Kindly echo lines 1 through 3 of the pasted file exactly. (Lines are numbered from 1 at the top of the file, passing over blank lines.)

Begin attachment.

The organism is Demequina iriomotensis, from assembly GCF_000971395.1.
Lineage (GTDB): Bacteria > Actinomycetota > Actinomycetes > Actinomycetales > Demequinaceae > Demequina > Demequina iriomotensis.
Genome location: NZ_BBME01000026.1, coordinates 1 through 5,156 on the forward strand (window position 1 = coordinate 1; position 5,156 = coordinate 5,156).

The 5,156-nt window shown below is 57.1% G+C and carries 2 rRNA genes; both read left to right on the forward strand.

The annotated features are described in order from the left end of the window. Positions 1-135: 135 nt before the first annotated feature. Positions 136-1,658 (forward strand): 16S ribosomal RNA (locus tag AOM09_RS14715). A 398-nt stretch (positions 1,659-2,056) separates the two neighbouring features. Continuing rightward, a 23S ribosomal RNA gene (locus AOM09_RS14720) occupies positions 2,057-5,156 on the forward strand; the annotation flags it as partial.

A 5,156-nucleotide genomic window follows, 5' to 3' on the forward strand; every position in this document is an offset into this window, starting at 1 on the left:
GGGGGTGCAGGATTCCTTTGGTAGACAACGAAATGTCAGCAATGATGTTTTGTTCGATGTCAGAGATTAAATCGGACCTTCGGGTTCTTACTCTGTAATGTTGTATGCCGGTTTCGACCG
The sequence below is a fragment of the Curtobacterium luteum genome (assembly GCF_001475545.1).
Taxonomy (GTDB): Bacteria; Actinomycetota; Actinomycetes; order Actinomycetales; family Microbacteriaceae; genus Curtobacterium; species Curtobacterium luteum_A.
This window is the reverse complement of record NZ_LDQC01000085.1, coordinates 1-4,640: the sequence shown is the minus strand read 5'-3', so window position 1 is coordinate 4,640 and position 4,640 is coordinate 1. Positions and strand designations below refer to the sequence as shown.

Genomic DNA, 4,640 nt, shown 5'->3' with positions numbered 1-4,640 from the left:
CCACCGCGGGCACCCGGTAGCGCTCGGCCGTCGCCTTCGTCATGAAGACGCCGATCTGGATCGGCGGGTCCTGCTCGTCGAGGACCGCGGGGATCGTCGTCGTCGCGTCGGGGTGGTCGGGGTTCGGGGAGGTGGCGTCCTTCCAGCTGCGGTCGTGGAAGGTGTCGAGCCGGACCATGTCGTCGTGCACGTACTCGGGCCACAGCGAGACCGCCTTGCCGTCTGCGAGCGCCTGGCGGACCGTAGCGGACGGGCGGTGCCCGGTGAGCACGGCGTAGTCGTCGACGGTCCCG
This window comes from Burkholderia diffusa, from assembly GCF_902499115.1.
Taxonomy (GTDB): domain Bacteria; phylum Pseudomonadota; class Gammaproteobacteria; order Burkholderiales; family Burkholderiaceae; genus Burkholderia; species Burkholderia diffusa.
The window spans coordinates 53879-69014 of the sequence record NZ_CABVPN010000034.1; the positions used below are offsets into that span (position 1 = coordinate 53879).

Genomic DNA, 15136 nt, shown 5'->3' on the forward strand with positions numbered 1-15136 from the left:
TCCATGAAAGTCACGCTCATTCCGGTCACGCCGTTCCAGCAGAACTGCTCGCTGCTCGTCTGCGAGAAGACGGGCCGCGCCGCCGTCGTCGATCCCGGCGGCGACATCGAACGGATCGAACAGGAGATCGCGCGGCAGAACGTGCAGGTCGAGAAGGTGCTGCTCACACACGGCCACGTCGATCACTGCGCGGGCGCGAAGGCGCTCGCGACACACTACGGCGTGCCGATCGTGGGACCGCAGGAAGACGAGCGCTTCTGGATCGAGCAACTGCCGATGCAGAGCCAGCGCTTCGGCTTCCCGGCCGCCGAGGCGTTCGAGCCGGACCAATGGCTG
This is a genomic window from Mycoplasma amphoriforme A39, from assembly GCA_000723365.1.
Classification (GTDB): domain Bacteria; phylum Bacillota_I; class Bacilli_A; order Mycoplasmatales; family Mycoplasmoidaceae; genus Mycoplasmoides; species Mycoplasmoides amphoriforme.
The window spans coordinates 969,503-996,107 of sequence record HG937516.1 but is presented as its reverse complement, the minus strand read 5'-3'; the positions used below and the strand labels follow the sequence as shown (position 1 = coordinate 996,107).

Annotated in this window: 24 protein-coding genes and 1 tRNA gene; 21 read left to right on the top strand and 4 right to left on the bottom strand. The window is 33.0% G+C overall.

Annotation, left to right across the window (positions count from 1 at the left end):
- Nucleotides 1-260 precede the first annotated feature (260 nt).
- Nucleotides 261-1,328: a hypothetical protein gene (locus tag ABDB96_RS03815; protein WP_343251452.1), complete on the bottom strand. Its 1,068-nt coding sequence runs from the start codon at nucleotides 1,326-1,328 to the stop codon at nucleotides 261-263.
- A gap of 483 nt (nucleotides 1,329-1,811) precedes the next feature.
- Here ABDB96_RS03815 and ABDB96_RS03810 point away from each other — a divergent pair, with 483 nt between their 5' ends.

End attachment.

The organism is Demequina iriomotensis, from assembly GCF_000971395.1.
Lineage (GTDB): Bacteria > Actinomycetota > Actinomycetes > Actinomycetales > Demequinaceae > Demequina > Demequina iriomotensis.
Genome location: NZ_BBME01000026.1, coordinates 1 through 5,156 on the forward strand (window position 1 = coordinate 1; position 5,156 = coordinate 5,156).